Prevalence of Heparin/Platelet Factor 4 Antibodies Before and After Cardiac Surgery

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The clinical significance of heparin/platelet factor 4 (PF4) antibodies in subjects undergoing cardiac surgery has not been systematically studied. We prospectively investigated whether the presence of heparin/PF4 antibodies would predict clinical thrombosis in this population.


In 299 patients scheduled for cardiac surgery between October 2003 and March 2005, the heparin/PF4 antibodies and platelet count were measured immediately prior to, and 5 days after, surgery. The patients were followed up at 30 days for thrombotic complications.


The prevalence of the heparin/PF4 antibodies was 4.3% (13 of 299) prior to surgery and increased more than fivefold to 22.4% (62 of 277) postoperatively (p < 0.0001). Thromboembolic events occurred in 8.8% of patients with negative antibody and in 6.3% of patients with positive antibody (p = 0.77). Of the 62 patients with positive heparin/PF4 antibodies postoperatively, 22 (35.5%) were treated with a nonheparin anticoagulant. There was a trend toward higher rates of thromboembolic events in subjects who were thrombocytopenic compared with those who were not (17.1% and 6.7%, respectively, p = 0.06), regardless of antibody status. Two out of 8 patients (25%) with both thrombocytopenia and a positive antibody (clinical heparin-induced thrombocytopenia [HIT]) suffered a thromboembolic event, compared with 17 of 222 (7.7%) without clinical HIT (p = 0.13).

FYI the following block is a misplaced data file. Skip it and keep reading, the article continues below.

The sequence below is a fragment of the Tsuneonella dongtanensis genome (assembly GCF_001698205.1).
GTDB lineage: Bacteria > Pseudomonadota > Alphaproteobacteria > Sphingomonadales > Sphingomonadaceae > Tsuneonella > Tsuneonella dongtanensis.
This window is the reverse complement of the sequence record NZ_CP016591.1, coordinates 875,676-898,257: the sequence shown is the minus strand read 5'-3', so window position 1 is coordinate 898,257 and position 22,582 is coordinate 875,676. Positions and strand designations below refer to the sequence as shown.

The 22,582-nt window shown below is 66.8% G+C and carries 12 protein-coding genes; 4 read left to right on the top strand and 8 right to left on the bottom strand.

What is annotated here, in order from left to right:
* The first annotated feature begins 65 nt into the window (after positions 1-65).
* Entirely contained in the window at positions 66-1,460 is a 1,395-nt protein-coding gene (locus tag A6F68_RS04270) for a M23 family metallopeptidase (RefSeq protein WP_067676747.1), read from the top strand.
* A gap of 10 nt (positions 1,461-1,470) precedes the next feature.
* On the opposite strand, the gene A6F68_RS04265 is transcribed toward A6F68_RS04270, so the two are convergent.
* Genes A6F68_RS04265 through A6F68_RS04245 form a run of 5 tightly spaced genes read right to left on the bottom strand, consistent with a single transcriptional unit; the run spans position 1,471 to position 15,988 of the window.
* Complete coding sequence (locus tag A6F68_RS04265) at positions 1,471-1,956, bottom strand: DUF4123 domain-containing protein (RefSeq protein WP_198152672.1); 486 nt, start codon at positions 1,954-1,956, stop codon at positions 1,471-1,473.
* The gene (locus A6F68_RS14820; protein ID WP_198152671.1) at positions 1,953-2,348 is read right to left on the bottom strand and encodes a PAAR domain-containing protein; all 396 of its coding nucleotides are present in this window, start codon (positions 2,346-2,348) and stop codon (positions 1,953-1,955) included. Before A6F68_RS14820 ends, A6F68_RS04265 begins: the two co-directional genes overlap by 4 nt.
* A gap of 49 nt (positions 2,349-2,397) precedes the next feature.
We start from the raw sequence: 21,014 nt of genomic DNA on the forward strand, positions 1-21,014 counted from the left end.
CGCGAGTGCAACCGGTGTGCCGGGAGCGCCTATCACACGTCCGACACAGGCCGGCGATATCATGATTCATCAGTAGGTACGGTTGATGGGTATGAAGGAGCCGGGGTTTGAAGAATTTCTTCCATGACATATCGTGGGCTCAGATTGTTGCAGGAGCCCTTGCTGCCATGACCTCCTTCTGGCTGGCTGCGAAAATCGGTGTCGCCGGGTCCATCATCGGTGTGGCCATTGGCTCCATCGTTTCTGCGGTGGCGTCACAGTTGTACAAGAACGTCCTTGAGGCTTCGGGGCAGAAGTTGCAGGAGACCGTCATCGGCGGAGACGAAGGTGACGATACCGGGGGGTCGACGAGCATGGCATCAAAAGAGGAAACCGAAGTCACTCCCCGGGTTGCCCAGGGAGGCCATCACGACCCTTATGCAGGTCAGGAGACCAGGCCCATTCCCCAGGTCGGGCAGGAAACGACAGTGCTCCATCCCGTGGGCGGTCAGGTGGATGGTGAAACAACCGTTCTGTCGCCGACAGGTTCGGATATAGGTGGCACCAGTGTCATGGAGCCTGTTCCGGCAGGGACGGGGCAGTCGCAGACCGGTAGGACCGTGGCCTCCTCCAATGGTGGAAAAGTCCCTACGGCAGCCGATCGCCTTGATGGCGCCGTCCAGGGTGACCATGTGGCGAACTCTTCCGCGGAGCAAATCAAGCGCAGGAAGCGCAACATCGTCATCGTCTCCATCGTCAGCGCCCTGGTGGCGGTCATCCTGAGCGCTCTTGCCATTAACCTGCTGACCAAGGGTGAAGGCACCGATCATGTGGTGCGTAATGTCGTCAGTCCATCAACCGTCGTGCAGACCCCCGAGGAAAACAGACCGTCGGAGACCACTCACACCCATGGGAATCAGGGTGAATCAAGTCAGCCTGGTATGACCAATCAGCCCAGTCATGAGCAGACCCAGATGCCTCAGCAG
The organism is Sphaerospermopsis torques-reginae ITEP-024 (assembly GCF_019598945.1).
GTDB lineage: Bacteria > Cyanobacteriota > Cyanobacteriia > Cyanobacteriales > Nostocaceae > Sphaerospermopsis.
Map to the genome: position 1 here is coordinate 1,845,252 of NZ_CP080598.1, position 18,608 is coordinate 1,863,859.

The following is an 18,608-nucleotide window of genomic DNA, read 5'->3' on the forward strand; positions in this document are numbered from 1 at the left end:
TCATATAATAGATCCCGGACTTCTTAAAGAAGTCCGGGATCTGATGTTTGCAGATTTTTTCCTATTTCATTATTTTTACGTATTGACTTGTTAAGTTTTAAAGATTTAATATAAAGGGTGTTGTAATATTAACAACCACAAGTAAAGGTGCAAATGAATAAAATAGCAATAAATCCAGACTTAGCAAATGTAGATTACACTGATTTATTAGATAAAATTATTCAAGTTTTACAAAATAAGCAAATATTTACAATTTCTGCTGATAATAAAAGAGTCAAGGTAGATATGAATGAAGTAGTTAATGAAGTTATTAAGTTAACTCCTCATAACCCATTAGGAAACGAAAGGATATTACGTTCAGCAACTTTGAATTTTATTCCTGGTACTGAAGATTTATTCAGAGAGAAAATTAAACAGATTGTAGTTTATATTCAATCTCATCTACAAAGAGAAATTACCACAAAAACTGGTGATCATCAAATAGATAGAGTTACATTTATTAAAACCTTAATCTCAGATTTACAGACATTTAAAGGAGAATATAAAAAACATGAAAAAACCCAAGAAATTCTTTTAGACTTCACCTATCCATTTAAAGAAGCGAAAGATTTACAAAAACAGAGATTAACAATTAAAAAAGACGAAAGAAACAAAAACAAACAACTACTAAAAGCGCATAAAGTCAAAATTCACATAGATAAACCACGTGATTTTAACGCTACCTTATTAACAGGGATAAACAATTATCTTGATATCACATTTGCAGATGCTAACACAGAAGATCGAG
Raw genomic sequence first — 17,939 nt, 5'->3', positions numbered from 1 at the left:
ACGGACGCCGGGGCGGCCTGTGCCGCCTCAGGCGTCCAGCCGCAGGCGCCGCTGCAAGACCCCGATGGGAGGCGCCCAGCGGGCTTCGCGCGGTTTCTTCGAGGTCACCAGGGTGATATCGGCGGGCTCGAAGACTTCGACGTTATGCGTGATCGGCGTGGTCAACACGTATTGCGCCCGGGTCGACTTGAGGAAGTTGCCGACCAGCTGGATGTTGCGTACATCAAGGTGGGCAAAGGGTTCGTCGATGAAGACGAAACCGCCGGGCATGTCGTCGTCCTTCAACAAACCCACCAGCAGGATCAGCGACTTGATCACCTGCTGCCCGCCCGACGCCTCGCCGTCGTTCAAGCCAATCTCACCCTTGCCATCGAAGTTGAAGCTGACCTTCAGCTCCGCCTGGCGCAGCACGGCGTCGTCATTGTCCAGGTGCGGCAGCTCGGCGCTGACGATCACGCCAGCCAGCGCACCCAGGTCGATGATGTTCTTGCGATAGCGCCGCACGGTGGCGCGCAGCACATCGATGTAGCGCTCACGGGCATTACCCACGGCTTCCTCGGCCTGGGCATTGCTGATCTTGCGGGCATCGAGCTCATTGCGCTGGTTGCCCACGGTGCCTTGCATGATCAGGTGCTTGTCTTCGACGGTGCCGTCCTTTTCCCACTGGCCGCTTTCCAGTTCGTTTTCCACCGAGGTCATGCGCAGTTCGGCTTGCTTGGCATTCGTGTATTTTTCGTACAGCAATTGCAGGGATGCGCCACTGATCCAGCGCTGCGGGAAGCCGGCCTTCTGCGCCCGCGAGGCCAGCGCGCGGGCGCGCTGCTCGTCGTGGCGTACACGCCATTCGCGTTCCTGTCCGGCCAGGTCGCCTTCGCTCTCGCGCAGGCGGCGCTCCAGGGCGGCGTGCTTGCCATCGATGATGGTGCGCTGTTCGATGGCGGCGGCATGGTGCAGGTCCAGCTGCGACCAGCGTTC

The high prevalence of antibodies to the heparin/PF4 complex after cardiac surgery and the low rate of thromboembolic complications in this population suggest that the antibody alone does not confer an increased risk of thrombotic complications. Monitoring for thrombocytopenia is recommended.

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